Slip away from the downtown Seattle crowds through the lobby’s side-street entrance and be soothed by the hotel’s sweeping views of Elliott Bay and Olympic Mountains. Located across the street from Seattle Art Museum (SAM) and one block from Pike Place Market, there is a strong influence of cultural, culinary and local elements – from ART Restaurant and Lounge Chef Kerry Sear’s “best source” philosophy, to local-ingredient-driven spa services like Espresso Mud Body Wrap and Alpine Deep Tissue Massage. Rooms are spacious (especially by Seattle standards), luxurious, and refreshingly more design-minded than most Four Seasons properties, featuring 16 works by classic northwest artists, reproduced from the SAM collection. Service is always professional and attentive. The Lounge has quickly become the local “it” place to imbibe or sojourn for a night cap and dessert. 160 wines are available by the glass with a two glass minimum purchase. Pros: most rooms are at least 500 sq. ft.; deep soaking tubs; Seattle’s only infinity-edge swimming pool. Cons: fee for Wi-Fi; minimal non-valet parking options. 99 Union Street, Downtown, 98101.
206/749-7000 (ph.). 206/749-7099 (fax). www.fourseasons.com/seattle. 134 rooms, 13 suites. In-room: safe, DVD, Wi-Fi (fee). In-hotel: restaurant, room service, bar, pool, gym, spa, laundry service, concierge, public Wi-Fi (fee), parking (fee), some pets allowed, no-smoking rooms. AE, D, DC, MC, V. Rooms start at: $395.
BLT Steak, Scottsdale.
The arrival of this stylish 300-seater, the newest in Chef Laurent Tourondel’s mini-empire, merges signature dishes from the brand, such as hot popovers laced with gruyere, Kobe, and American Wagyu beef, with distinctive nods to its desert setting such as reclaimed mesquite wood floors and southwestern flavors plucked from the resort’s recently-renovated herb garden. A knowledgeable waitstaff offers suggestions for pairing steaks with sauces (including red wine and mustard), picking sides (including stuffed mushroom caps and poached green beans), and deciding on a potato dish (a retro favorite: candied sweet potatoes). The house specialty, “Cowboy Steak,” is 26-ounces of mesquite-smoked rib eye rubbed with chiles, coriander, cumin, smoked paprika and brown sugar. A selection of inspired desserts with deceptively modest names such as peanut butter chocolate mousse and warm chocolate tart awaits those with a sweet tooth. 5402 East Lincoln Drive at Camelback Inn. 480/905-7979. www.bltscottsdale.com. No lunch. AE, MC, VC. Median entrée price: $40.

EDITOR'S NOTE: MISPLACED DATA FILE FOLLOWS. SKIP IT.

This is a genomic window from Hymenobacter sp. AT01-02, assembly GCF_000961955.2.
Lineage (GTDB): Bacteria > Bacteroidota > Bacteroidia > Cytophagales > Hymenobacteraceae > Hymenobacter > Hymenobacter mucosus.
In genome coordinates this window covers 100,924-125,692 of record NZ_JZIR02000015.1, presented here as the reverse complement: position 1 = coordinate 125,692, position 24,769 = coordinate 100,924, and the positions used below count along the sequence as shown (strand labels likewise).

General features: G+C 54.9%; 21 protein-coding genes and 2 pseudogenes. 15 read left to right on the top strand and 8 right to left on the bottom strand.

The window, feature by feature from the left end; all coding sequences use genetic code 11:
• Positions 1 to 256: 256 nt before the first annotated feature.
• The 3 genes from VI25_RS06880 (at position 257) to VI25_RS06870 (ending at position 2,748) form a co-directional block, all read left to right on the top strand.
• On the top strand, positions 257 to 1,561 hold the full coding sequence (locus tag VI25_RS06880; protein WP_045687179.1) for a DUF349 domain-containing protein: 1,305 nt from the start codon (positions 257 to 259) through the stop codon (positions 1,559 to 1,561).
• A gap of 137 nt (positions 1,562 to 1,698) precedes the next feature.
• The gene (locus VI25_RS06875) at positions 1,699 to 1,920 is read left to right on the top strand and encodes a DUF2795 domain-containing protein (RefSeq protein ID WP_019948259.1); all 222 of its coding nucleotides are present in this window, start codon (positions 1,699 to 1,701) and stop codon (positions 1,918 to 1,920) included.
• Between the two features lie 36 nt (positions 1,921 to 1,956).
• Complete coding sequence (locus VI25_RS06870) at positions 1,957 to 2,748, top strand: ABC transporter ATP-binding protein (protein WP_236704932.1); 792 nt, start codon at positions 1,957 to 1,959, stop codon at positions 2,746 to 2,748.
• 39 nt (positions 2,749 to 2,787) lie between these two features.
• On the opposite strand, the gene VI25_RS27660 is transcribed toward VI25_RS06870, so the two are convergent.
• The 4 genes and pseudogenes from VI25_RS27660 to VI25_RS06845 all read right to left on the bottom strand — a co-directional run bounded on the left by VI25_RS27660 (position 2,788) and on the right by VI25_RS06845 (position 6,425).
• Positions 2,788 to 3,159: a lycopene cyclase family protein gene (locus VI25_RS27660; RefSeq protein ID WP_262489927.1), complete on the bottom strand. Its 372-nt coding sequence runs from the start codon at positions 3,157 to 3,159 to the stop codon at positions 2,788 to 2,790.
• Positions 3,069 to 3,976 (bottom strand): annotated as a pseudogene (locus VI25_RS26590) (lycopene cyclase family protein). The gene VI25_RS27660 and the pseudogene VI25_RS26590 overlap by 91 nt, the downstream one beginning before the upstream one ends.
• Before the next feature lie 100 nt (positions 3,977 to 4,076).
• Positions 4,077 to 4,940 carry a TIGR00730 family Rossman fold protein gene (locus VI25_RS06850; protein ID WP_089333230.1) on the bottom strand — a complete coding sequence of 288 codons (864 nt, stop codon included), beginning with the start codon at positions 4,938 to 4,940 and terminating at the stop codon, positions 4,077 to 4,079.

Abracadabra opened in 2008 and has quickly become a hit with Istanbul foodies. Using ingredients that are natural, local, and seasonal—the menu changes monthly—chef Dilara Erbay (formerly of Cezayir) creates delectable “traditional-experimental” dishes such as salmon tartare with cracked wheat, bulgur-stuffed zucchini flowers served with thick yogurt, and duck confit with purslane and samosas. The four-story restaurant has an open kitchen on the second floor and an eclectic mix of antiques and furniture by Turkish designers throughout–it feels like you’re entering the home of your most artistic friends. The top floor has a lovely balcony looking out over the Bosphorus. Arnavutköy Cad. 50/1, Arnavutköy, Bosphorus. 212/358–6087. MC, V. Median entrée price: $15 USD.
Contributors: Alexander Basek, Emma Fox, JoAnn Greco, Vanessa Larson, Marie Peyre, Christine Van Dusen